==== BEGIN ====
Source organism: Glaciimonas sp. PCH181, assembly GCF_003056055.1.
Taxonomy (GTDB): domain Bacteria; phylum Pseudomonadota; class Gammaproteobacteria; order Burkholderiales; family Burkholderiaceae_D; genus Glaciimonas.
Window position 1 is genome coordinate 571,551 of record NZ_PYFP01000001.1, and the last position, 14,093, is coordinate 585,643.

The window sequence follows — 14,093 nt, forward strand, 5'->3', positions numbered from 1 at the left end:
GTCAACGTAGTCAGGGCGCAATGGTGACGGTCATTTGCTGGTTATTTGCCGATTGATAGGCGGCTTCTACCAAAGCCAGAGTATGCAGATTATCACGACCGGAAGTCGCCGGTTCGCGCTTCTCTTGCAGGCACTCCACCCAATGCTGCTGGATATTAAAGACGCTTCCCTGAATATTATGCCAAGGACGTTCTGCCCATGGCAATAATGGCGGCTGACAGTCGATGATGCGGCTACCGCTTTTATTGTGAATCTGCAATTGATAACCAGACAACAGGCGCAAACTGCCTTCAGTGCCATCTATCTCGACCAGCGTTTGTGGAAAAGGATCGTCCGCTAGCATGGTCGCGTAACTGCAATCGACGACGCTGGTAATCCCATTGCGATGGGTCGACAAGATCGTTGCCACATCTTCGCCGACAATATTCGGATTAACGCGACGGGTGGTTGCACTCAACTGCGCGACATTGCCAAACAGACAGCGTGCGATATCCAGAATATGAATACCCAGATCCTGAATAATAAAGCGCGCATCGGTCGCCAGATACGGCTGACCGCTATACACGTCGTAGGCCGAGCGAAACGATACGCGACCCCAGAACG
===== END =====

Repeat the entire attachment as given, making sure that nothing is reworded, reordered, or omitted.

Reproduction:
Source organism: Glaciimonas sp. PCH181, assembly GCF_003056055.1.
Taxonomy (GTDB): domain Bacteria; phylum Pseudomonadota; class Gammaproteobacteria; order Burkholderiales; family Burkholderiaceae_D; genus Glaciimonas.
Window position 1 is genome coordinate 571,551 of record NZ_PYFP01000001.1, and the last position, 14,093, is coordinate 585,643.

The window sequence follows — 14,093 nt, forward strand, 5'->3', positions numbered from 1 at the left end:
GTCAACGTAGTCAGGGCGCAATGGTGACGGTCATTTGCTGGTTATTTGCCGATTGATAGGCGGCTTCTACCAAAGCCAGAGTATGCAGATTATCACGACCGGAAGTCGCCGGTTCGCGCTTCTCTTGCAGGCACTCCACCCAATGCTGCTGGATATTAAAGACGCTTCCCTGAATATTATGCCAAGGACGTTCTGCCCATGGCAATAATGGCGGCTGACAGTCGATGATGCGGCTACCGCTTTTATTGTGAATCTGCAATTGATAACCAGACAACAGGCGCAAACTGCCTTCAGTGCCATCTATCTCGACCAGCGTTTGTGGAAAAGGATCGTCCGCTAGCATGGTCGCGTAACTGCAATCGACGACGCTGGTAATCCCATTGCGATGGGTCGACAAGATCGTTGCCACATCTTCGCCGACAATATTCGGATTAACGCGACGGGTGGTTGCACTCAACTGCGCGACATTGCCAAACAGACAGCGTGCGATATCCAGAATATGAATACCCAGATCCTGAATAATAAAGCGCGCATCGGTCGCCAGATACGGCTGACCGCTATACACGTCGTAGGCCGAGCGAAACGATACGCGACCCCAGAACG